12 November 24, 1985 Green Bay Packers W 34 17 9–3 Dickerson had 150 yards and a TD, but the real hero was Olympic sprinter-turned-WR Ron Brown. Brown returned two kickoffs for TD's and caught a TD pass. Anaheim Stadium
52,710
13 December 1, 1985 at New Orleans Saints L 3 29 9–4 Saints got their revenge for the earlier blowout by sacking Brock nine times and recovering 3 fumbles. Bobby Hebert passed for a TD and LB Jack Del Rio returned a fumble for another. Louisiana Superdome
44,122
14 December 9, 1985 at San Francisco 49ers W 27 20 10–4 In this road Monday Night matchup, the 49ers looked to be in control until Henry Ellard scored on a tipped pass and CB Gary Green returned an interception for the winning points. Montana passed for 328 yards and 3 TD's. Candlestick Park
60,581
15 December 15, 1985 St. Louis Cardinals W 46 14 11–4 Brock picked the right time to have his best game as a Ram as the Rams clinched their first NFC West Division crown since 1979. Brock passed for 4 TD's, Dickerson ran for 124 yards and two more, and the Rams rolled up 425 yards of offense. Anaheim Stadium
52,052
16 December 23, 1985 Los Angeles Raiders L 6 16 11–5 In a somewhat lackluster performance at home on Monday Night, the Rams could only muster two FG's and Brock was sacked 6 times. Anaheim Stadium
66,676
Divisional Playoff January 4, 1986 Dallas Cowboys W 20 0 12–5 Anaheim Stadium 66,351
Conference Championship January 12, 1986 at Chicago Bears L 0 24 12–6 Soldier Field 65,522

[3]

Game summaries[edit]

Week 14[edit]

1 2 3 4 Total
• Rams 0 3 7 17 27
49ers 0 7 6 7 20

The Rams clinched a playoff spot with the win.[4]


Standings[edit]

NFC West
W L T PCT DIV CONF PF PA STK
Los Angeles Rams(2) 11 5 0 .688 3–3 8–4 340 277 L1
San Francisco 49ers(5) 10 6 0 .625 4–2 7–5 411 263 W2
New Orleans Saints 5 11 0 .313 2–4 5–7 294 401 L3
Atlanta Falcons 4 12 0 .250 3–3 4–8 282 452 W2

[5]

Statistics[edit]

Passing[edit]

Player Games Played Completions Attempts Yards Touchdowns Interceptions Rating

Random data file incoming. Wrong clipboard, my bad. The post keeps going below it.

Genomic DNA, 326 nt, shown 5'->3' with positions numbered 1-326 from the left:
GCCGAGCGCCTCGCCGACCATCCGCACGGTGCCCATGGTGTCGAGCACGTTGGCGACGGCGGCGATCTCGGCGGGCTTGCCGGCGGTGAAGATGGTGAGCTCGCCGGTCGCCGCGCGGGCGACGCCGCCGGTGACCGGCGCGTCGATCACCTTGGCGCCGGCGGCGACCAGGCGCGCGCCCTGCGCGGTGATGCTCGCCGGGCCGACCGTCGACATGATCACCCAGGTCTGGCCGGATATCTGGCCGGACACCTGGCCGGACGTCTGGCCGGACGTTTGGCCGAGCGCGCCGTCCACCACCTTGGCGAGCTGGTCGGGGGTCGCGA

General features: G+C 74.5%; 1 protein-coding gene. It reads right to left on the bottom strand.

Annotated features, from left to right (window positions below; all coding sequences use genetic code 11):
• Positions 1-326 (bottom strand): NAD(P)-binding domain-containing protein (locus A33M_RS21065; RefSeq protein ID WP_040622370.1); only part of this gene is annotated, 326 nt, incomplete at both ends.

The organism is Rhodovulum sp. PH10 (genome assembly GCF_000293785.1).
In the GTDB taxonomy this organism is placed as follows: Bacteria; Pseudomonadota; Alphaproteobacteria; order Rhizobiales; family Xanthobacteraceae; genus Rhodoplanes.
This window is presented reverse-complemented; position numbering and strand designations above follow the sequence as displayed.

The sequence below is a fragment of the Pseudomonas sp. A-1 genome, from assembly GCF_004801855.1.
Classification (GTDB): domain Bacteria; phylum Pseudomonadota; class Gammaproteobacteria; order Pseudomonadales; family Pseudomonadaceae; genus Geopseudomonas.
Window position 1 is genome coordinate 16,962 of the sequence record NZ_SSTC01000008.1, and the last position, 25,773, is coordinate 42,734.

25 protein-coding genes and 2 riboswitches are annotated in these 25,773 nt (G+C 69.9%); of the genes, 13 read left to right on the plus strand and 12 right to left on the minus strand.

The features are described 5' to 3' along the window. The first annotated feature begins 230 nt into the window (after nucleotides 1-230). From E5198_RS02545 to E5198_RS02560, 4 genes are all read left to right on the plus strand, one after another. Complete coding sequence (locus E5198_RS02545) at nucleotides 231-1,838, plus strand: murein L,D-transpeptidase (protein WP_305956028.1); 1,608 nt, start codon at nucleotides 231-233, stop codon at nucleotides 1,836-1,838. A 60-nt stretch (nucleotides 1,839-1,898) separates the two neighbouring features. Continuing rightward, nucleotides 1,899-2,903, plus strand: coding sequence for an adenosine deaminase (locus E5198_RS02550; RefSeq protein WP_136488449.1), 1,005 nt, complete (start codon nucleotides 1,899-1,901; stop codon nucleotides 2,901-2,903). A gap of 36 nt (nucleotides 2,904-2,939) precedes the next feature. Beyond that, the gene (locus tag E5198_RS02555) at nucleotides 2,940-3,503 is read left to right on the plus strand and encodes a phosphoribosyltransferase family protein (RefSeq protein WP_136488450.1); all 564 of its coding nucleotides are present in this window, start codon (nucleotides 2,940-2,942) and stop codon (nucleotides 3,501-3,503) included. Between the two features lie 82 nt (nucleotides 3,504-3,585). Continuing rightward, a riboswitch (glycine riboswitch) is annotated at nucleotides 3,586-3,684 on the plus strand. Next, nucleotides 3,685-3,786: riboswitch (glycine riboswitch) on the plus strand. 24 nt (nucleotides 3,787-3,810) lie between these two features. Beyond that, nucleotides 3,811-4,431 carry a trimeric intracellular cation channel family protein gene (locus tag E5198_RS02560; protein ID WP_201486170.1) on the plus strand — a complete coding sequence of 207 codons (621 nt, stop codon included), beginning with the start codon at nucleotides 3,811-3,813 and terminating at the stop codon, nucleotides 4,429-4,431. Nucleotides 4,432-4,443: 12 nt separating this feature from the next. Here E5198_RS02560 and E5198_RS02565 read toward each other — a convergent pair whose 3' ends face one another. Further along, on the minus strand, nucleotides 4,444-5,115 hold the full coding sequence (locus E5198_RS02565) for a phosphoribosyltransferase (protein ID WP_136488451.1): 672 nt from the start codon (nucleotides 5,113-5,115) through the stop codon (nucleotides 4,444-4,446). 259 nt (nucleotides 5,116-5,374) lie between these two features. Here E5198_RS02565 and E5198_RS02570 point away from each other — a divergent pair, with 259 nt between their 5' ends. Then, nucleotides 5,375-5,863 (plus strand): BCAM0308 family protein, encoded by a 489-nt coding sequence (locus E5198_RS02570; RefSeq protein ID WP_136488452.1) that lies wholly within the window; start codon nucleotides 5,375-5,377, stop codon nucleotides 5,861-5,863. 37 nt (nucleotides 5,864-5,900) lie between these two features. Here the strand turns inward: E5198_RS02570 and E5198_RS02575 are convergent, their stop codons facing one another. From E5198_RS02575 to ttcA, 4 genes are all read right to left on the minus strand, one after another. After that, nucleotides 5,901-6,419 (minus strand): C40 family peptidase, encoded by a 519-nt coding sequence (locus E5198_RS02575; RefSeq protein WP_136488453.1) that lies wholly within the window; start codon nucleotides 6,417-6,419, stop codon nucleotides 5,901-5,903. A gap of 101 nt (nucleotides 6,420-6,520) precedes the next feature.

Dieter Brock 15 218 365 2658 16 13 82.0
Jeff Kemp 5 16 38 214 0 1 49.7

[6]

Rushing[edit]

Player Games Played Attempts Yards Touchdowns Longest run
Eric Dickerson 14 292 1234 12 43
Barry Redden 14 87 380 0 41
Charles White 16 70 310 3 32
Dieter Brock 15 20 38 0 13
Lynn Cain 7 11 46 0 9
Mike Guman 8 11 32 0 6
Jeff Kemp 5 5 0 0 3
Henry Ellard 16 3 8 0 16
Ron J. Brown 13 2 13 0 9
Steve Dils 15 2 −4 0 −2

[6]

Receiving[edit]

Player Receptions Yards Touchdowns Longest reception
Henry Ellard 54 811 5 64
Tony Hunter 50 562 4 47
David Hill 29 271 1 37
Bobby Duckworth 25 422 3 42

[6]

Playoffs[edit]

NFC Divisional Playoff[edit]

Los Angeles Rams 20, Dallas Cowboys 0
1 2 3 4 Total
Cowboys 0 0 0 0 0
Rams 3 0 10 7 20

at Anaheim Stadium, Anaheim, California

Running back Eric Dickerson led the Rams to a victory by scoring two touchdowns and recording a playoff record 248 rushing yards. After the first half ended with a 3–0 Los Angeles lead, Dickerson scored on a 55-yard touchdown run early in the third period. On the ensuing kickoff, Kenny Duckett fumbled, and the ball was recovered by Vince Newsome to set up kicker Mike Lansford's second field goal. In the fourth period, Tony Hunter recovered a fumbled punt to set up Dickerson's 40-yard rushing touchdown. The Rams' defense dominated the Cowboys' offense all afternoon as the Cowboys never got inside the Rams' 20-yard-line.

NFC Championship Game[edit]

Chicago Bears 24, Los Angeles Rams 0
1 2 3 4 Total
Rams 0 0 0 0 0
Bears 10 0 7 7 24

at Soldier Field, Chicago

The Bears defense dominated the game by limiting Rams running back Eric Dickerson to 46 yards rushing, and holding quarterback Dieter Brock to just 10 completions out of 31 pass attempts for 66 passing yards. Los Angeles only gained 130 yards of total offense. The Rams had a chance to get back in the game as they got inside the Bears' 15-yard line in the waning moments of the first half, but poor play calling and clock management, as well as a controversial call by the officials on the last play of the half, resulted in the clock running out. Officials' ability to review plays (via instant replay) was not made available until the following season.

Awards and records[edit]

Milestones[edit]

Gary Jeter, NFL Comeback Player of Year.

See also[edit]

Other Anaheim–based teams in 1985

References[edit]

External links[edit]